PW: The title of your book is God Has a Dream. What is God's dream?
Desmond Tutu: God's dream is that one day all of us will realize that we are members of God's family. That all of us are sisters and brothers. And not just in a sentimental way. The most radical thing that Jesus Christ said was that we were sisters and brothers—meaning that you have the ethic of family operating. And when the ethical family operates, we don't think we are doing a "kindness" to, say, a poor nation when we give them aid. The ethic of family says: from each according to their ability; to each according to their need. It speaks about our total interdependence. We are fully human when we recognize that we are made for interdependence.
PW: What compelled you to write this book at this time?
DT: I think the fact that we are overwhelmed with so much conflict—or nearly overwhelmed, I should say—it was important for someone to remind us that evil is not going to have the last word. This world is a world in the making—and God has us as God's collaborators, fellow-workers, and ultimately good will prevail.
PW: That sounds very optimistic.
DT: This is not just a facile kind of optimism, which can quickly turn into pessimism when things seem not to be working out. It is hope. It is being filled with a sense that this is a moral universe, that right and wrong matter. We kept saying to our people when were fighting against apartheid: "They have already lost." Because this is a moral universe.
PW: In your book, you write, "To oppose injustice and oppression is not... merely political.... It is profoundly religious." What do you mean by that?
DT: Frequently when they attacked me for being involved in politics, I used to say, I wish I knew which Bible they were reading! Because the Bible I read was quite clear: God revealed God to the children of Israel, not in a sanctuary, but by carrying out a political act—freeing a bunch of slaves. Nothing could be more political. And yet that was also deeply religious. They then realized that the God who does this kind of thing must be a God who cares, who is biased in favor of the weak, the oppressed, the marginalized. There is no aspect of life that is not ultimately religious. Nothing. Nothing is secular.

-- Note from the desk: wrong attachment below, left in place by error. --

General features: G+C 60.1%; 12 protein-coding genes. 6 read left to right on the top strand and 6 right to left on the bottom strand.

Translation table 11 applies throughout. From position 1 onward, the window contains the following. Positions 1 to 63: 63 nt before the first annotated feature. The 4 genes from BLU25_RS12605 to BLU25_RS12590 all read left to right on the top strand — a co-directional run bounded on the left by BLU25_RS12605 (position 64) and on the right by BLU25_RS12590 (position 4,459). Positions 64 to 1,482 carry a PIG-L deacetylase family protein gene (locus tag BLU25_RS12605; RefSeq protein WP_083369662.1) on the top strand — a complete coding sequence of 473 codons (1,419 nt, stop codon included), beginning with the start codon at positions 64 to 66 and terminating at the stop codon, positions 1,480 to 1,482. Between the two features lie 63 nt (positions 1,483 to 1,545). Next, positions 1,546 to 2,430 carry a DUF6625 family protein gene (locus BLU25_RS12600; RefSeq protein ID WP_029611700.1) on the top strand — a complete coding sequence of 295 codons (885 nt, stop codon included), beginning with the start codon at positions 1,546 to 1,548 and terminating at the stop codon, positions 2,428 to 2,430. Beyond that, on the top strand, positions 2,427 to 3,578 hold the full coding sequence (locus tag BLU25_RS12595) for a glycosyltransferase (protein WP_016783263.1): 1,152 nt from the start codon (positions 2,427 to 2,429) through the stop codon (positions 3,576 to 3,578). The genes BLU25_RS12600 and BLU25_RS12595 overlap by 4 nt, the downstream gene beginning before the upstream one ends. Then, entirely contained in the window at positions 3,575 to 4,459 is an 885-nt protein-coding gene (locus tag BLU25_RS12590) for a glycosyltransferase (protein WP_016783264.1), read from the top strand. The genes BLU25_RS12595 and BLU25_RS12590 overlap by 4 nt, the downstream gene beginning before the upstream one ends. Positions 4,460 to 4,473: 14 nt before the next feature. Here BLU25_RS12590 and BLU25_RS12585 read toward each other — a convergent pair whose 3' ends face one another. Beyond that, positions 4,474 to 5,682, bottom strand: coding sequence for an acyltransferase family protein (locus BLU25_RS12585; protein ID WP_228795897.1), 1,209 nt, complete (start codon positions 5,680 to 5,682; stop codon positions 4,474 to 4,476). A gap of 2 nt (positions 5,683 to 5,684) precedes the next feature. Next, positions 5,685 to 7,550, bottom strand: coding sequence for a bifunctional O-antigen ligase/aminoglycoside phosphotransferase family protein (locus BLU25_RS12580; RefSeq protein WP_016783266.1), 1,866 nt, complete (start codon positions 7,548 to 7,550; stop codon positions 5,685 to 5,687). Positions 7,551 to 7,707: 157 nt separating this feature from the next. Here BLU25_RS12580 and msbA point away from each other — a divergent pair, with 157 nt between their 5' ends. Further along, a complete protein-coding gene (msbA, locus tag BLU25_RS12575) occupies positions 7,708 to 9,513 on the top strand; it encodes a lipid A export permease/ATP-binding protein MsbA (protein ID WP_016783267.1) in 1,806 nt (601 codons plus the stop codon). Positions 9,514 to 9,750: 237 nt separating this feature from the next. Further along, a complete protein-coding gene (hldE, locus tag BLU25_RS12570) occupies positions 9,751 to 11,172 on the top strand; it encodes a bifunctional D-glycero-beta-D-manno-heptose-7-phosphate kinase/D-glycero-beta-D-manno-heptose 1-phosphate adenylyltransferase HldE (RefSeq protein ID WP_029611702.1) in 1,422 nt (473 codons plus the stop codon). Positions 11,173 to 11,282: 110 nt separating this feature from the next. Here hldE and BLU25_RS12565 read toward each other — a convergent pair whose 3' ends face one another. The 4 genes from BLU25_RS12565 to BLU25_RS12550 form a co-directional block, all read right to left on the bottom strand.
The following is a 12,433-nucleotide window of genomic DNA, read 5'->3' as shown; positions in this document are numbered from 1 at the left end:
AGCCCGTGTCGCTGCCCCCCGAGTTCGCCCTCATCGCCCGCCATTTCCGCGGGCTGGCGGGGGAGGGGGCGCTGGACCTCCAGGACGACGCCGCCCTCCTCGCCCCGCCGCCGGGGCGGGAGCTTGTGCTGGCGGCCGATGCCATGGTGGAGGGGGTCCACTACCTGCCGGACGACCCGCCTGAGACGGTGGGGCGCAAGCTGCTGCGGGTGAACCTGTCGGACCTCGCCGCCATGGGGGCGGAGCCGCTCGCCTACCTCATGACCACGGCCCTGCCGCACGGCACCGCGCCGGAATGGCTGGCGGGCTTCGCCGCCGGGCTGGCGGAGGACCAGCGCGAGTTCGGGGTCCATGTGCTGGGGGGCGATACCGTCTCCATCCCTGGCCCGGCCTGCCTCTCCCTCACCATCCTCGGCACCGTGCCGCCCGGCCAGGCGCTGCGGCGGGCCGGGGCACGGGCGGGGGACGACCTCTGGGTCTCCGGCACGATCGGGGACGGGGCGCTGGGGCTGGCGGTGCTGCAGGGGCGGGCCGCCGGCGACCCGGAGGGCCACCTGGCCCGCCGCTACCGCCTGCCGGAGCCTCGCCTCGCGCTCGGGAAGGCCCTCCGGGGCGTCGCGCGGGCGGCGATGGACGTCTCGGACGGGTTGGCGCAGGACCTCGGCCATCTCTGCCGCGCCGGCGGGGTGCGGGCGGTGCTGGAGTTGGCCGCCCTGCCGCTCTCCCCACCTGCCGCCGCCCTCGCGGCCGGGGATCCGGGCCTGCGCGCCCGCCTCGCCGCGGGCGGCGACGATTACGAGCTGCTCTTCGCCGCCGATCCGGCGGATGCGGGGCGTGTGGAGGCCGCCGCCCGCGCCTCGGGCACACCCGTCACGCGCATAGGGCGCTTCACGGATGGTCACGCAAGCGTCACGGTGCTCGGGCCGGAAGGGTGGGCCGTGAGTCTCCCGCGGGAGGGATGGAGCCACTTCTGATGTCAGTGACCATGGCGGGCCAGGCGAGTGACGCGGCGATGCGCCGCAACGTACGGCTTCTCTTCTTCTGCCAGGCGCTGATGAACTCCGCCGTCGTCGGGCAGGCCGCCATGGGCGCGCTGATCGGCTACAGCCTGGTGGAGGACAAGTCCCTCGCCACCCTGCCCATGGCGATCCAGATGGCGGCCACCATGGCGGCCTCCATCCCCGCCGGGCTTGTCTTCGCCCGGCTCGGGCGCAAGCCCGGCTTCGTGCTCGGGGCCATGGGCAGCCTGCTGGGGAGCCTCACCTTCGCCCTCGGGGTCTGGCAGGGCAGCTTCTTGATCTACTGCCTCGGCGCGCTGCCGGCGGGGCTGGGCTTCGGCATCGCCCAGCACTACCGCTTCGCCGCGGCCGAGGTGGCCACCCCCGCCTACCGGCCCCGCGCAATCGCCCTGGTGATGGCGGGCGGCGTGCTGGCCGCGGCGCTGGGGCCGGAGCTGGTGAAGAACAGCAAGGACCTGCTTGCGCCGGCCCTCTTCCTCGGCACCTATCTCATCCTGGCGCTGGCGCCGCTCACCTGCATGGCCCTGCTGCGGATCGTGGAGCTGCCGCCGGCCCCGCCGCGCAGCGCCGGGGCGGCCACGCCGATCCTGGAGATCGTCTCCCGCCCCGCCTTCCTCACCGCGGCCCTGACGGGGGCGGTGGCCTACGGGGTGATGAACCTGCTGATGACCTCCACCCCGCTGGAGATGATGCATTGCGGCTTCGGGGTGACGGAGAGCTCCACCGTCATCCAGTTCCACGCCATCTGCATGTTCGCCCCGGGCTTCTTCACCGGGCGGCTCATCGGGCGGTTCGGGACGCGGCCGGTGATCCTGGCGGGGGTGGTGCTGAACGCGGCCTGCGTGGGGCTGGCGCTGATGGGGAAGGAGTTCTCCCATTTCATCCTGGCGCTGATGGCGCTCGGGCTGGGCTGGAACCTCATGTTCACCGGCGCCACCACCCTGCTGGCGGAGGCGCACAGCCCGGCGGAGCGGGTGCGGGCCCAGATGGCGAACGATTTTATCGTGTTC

PW: Do you think your book has something to offer non-Christian, or even non-religious, people?
DT: I believe so very much. I think we tend to suffer from a sense of insecurity and inadequacy because our culture sets such high store by success. We think that what gives us our worth is our achievement. No! You exist because you are loved. You count, however you are. At the center of this universe is a heart beating with love.
PW: What is ubuntu, and how is it related to God's dream?
DT:Ubuntu is a concept that we have in our Bantu languages at home. The essence of being a person, that is being ubuntu: you cannot be a human being in isolation. God keeps trying to make us realize we are made for interdependence, we are made for family. When you have ubuntu, you are a person who is generous, who is compassionate, who embraces others. And if the world were to know this, and act accordingly, we would not have war. We would not have this huge gap between the rich and the poor. Because you are rich not for your own self-aggrandizement; if you are rich, it is so that you can make up what is lacking in the one who is less rich. Just as you are powerful not for your own sake only; you are powerful as a father so you can protect those who are less powerful. That is working out God's dream.
PW: What do you hope your readers get out of this book?
DT: That they will have a new faith in themselves and realize just how beautiful they are.